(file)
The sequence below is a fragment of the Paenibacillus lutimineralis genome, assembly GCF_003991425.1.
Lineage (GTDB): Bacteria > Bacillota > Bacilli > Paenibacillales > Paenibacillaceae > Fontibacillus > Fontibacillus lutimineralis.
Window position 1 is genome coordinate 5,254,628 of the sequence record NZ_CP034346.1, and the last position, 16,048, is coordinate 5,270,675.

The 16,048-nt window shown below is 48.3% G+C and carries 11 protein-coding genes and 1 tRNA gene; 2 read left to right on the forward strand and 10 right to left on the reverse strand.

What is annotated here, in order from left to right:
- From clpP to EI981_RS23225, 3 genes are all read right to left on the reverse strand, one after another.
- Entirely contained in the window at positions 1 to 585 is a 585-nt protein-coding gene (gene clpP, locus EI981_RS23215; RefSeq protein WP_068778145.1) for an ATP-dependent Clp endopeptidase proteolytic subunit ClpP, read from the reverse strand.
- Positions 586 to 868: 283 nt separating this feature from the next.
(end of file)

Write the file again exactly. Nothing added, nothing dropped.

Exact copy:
The sequence below is a fragment of the Paenibacillus lutimineralis genome, assembly GCF_003991425.1.
Lineage (GTDB): Bacteria > Bacillota > Bacilli > Paenibacillales > Paenibacillaceae > Fontibacillus > Fontibacillus lutimineralis.
Window position 1 is genome coordinate 5,254,628 of the sequence record NZ_CP034346.1, and the last position, 16,048, is coordinate 5,270,675.

The 16,048-nt window shown below is 48.3% G+C and carries 11 protein-coding genes and 1 tRNA gene; 2 read left to right on the forward strand and 10 right to left on the reverse strand.

What is annotated here, in order from left to right:
- From clpP to EI981_RS23225, 3 genes are all read right to left on the reverse strand, one after another.
- Entirely contained in the window at positions 1 to 585 is a 585-nt protein-coding gene (gene clpP, locus EI981_RS23215; RefSeq protein WP_068778145.1) for an ATP-dependent Clp endopeptidase proteolytic subunit ClpP, read from the reverse strand.
- Positions 586 to 868: 283 nt separating this feature from the next.